Henning's father testifies

Ivan Saincic told the court her estranged husband Nico stood to benefit the most from her death.

Henning's father testified in the court where Gouws and Monye were standing trial for murdering his daughter.

PRETORIA - A tough line of questioning from the defence advocate had on Tuesday led to suggestions that Chanelle Henning's estranged husband had the ideal motive to have her killed.

Ivan Saincic testified in the North Gauteng High Court where Andre Gouws and Ambrose Monye are standing trial for murdering his daughter.

Henning was shot dead moments after dropping off her son at school in Faerie Glen in November 2011.

Gouw's defence advocate Dan Mostert asked Saincic who he believed stood to benefit the most from his daughter's murder.

Saincic said it had to be her estranged husband Nico.

Mostert spent an hour questioning Henning's father about the custody battle between the Henning's for their son.

It emerged that Nico had accused his wife of sexually abusing their son in an effort to gain custody.

Henning was shot 11 months after a court granted her full custody of her son.

Monye's advocate told the court on Monday that they were considering issuing a subpoena to force Nico to testify.

FORENSIC EXPERT TESTIFIES

Earlier this week, a police forensic data expert testified there was no evidence to prove one of the men accused of murdering Henning gained financially from the crime.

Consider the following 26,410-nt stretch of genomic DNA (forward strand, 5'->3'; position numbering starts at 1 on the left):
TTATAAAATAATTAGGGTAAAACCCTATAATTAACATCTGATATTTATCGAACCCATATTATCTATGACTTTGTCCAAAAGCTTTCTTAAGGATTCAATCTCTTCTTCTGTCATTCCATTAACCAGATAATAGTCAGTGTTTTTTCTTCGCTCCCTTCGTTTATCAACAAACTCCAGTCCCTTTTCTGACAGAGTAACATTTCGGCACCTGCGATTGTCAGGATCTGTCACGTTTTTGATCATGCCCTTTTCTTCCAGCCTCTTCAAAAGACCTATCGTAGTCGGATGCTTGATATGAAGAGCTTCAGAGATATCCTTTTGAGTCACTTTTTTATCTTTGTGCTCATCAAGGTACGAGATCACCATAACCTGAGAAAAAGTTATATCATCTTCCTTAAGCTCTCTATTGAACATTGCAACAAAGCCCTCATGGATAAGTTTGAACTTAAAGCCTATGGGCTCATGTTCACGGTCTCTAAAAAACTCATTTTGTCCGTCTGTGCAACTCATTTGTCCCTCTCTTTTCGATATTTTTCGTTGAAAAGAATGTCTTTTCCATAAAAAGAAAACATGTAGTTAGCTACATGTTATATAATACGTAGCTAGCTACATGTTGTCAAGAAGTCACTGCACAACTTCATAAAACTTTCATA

Captain Francois Moller testified that he found no evidence to show any of those implicated in the crime paid money into Gouws' bank account.

Moller further testified that he found no traces of funds being transferred from Gouws' account to any of his alleged accomplices.

The captain did however say he could not rule out the possibility that payments were made in cash.

Moller also confirmed the investigation into Henning's estranged husband, Nico, was ongoing.

THE CASE SO FAR

When the case adjourned in December, Moller was cross examined by Mostert.

Moller produced cellphone and banking data collaborating the versions provided by the two men already convicted of murdering Henning.

It was also revealed that the Hennings were in the midst of an acrimonious divorce when the shooting happened.

Gouws told the court he was hired to 'dig up dirt' on the young woman, but insisted he never ordered her to be killed.

A pizzeria in Sunnyside, east of Pretoria was allegedly where Henning's murder was planned.

Gouws said the meeting happened, but only the details of Henning's address were discussed.

Moller also testified about numerous deleted text messages between Gouws and Henning's estranged husband Nico.

It was then revealed that Gouws was a close friend of Nico.

Cellphone tower data, billing details as well as bank records linked the men accused of murdering Henning.

Initially, there were five suspects.

The policeman convicted of murdering Chanelle Henning was sentenced to 15 years for corruption last year.

Gerhardus du Plessis pleaded guilty to the crime in the Specialised Commercial Crimes Court in Pretoria.

A third accused Preshan Singh negotiated a plea agreement with the state which saw him sentenced to three years correctional supervision for supplying the weapon used to kill the young mother.

He pleaded guilty to a firearm and ammunitions related charge.

Another accused, Willem Pieterse, pleaded guilty to charges of murder, conspiracy to murder and illegal possession of a firearm in December 2011.